Dal Rae Replaces Historic Neon for Ugly Backlit Plastic

The recent replacement of the Dal Rae’s historic neon with backlit plastic – aside from being extremely ugly – is tragic and terribly misguided.
Dal Rae Recently

Dal Rae Recently In All Its Neon Glory

Dal Rae now

Dal Rae now

Dal-Rae-pic

Dal Rae Recently

Dal Rae Now

Dal Rae Now

Most likely the owners felt that it was too expensive to continue maintaining the original neon.  But a key element of the Dal Rae experience has always been the warm, welcoming neon signage that defined the restaurant as an authentic midcentury landmark.
Perhaps most Dal Rae regulars aren’t upset by the change, but for those of us who have grown attached to the restaurant’s 1950s-era grandeur, this is a sad day, indeed.

About Peter Moruzzi

Historian Peter Moruzzi is passionate about the middle decades of the 20th century: its nightlife, classic dining, and architecture. Born in Concord, Massachusetts and raised in Hawaii, Moruzzi graduated from the University of California at Berkeley and later attended the American Film Institute in Los Angeles. In 1999, he founded the Palm Springs Modern Committee (PS ModCom) an architectural preservation group. In 2006, Moruzzi produced "Desert Holiday," a jaunty documentary chronicling the history of the Coachella Valley as seen through vintage postcards. He is also the author of "Havana Before Castro: When Cuba Was a Tropical Playground" and "Palm Springs Holiday: A Vintage Tour From Palm Springs to the Salton Sea." Moruzzi's latest book is titled "Classic Dining: Discovering America's Finest Mid-Century Restaurants" with photography by Sven A. Kirsten. Peter Moruzzi resides with his partner in the Silver Lake district of Los Angeles and in Palm Springs.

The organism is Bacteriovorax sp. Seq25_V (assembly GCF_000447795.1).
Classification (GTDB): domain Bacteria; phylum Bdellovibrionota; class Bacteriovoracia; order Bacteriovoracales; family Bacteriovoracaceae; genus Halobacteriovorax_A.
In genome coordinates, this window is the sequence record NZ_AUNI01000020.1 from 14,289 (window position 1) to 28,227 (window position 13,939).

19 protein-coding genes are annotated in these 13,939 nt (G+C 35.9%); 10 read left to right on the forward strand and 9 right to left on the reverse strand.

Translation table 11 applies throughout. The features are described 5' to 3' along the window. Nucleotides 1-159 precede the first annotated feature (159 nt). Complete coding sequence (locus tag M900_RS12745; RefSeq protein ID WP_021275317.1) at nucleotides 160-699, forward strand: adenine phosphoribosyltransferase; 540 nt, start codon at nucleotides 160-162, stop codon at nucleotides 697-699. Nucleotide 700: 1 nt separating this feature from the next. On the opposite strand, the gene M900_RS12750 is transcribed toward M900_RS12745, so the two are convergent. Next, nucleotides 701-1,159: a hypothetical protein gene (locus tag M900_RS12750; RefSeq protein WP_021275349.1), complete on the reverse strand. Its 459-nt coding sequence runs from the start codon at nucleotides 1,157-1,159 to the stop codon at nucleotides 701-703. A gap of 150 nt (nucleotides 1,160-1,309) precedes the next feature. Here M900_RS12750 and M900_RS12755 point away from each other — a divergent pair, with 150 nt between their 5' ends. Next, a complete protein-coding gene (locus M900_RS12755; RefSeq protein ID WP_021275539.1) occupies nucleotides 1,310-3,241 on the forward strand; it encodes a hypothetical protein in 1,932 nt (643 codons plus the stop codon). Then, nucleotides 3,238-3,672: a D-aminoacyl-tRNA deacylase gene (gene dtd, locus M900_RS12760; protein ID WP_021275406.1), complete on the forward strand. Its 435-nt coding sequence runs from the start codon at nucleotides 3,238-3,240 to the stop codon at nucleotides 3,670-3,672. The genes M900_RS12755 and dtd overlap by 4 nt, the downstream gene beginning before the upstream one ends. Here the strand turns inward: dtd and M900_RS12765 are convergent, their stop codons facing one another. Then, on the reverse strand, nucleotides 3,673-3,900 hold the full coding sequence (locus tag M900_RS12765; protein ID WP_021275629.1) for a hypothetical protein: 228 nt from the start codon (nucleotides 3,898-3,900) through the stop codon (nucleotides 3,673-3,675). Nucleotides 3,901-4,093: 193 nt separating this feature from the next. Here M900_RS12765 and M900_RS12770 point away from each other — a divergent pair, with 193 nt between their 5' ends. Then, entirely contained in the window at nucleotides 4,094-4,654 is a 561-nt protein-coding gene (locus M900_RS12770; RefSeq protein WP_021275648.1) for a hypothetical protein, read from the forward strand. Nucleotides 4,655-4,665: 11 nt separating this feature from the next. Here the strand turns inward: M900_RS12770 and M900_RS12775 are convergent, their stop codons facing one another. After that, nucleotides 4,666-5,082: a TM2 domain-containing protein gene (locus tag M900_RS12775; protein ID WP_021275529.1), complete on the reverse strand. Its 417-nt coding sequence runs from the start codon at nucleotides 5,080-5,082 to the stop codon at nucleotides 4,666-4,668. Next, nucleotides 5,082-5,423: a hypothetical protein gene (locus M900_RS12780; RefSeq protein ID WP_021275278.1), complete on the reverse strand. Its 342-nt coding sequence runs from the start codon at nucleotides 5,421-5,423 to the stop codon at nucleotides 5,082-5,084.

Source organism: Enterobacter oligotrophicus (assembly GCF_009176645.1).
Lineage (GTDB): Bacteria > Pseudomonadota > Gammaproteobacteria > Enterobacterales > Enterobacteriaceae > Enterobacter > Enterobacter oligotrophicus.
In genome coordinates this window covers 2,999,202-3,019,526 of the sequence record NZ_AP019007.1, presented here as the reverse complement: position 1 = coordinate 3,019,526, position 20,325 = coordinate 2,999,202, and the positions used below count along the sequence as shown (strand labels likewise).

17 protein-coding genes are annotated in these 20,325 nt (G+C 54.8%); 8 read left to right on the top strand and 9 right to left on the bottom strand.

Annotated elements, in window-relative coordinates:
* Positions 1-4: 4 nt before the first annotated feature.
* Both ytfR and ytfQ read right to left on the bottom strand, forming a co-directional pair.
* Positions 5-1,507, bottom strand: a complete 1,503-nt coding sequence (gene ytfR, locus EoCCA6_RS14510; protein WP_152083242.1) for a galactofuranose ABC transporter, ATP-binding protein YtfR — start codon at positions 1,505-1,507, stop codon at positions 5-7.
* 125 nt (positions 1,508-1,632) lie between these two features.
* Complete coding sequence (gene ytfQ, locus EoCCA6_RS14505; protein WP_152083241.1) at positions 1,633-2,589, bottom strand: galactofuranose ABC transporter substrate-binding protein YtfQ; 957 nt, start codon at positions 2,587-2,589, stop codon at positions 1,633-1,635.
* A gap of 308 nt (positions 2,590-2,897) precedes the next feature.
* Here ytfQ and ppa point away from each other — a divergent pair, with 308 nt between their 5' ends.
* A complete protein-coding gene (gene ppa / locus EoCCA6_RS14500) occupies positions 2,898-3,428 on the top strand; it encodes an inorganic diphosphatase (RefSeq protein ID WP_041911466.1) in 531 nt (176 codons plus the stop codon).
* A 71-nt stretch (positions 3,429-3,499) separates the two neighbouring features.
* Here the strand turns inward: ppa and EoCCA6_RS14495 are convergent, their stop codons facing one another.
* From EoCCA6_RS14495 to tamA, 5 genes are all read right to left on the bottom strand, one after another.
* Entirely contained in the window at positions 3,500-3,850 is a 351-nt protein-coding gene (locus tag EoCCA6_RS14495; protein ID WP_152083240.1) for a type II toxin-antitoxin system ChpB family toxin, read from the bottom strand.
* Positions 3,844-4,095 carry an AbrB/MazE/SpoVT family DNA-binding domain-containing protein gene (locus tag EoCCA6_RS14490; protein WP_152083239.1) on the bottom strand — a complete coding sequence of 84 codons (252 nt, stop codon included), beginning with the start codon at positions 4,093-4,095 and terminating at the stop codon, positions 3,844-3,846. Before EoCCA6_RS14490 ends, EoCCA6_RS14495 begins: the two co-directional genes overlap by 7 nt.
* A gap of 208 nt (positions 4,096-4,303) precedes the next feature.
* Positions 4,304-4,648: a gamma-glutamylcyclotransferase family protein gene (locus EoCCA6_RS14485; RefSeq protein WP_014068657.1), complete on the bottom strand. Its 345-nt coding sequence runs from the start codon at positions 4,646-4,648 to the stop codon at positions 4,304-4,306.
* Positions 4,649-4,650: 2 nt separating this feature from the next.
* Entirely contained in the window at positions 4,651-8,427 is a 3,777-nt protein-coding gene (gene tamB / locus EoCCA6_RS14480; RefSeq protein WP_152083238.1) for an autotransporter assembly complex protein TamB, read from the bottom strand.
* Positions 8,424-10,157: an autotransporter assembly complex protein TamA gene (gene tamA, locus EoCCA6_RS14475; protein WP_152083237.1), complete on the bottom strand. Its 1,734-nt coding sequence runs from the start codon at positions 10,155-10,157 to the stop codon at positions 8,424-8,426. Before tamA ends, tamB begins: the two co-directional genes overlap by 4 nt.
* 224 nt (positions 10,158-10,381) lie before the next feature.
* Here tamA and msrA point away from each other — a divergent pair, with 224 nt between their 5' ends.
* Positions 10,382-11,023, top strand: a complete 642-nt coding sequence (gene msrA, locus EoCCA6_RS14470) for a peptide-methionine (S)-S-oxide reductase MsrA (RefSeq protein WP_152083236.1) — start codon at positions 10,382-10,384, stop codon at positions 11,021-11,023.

Gallery | This entry was posted in Classic Dining, cocktails, historic preservation, Home, mid-century, nightlife. Bookmark the permalink.

4 Responses to Dal Rae Replaces Historic Neon for Ugly Backlit Plastic

  1. mussberger says:

    Sorry to see this. It would be nice if there were some sort of incentives given to them to maintain the integrity of the original. My Dad’s “goto” place for many years. All the heavy machinery dealers were based around the area in the boom years and many a deal for cranes and bulldozers were closed after a great meal at the Dal Rae. Best cold seafood platter in Socal if not the whole country.

  2. How heartbreaking. I loved that neon sign.

  3. The Jab says:

    Terrible decision. I’m not sure, but I think neon costs less to operate than plastic signs (and uses less energy). At least I think that’s what Sweeney Todd told me one time.

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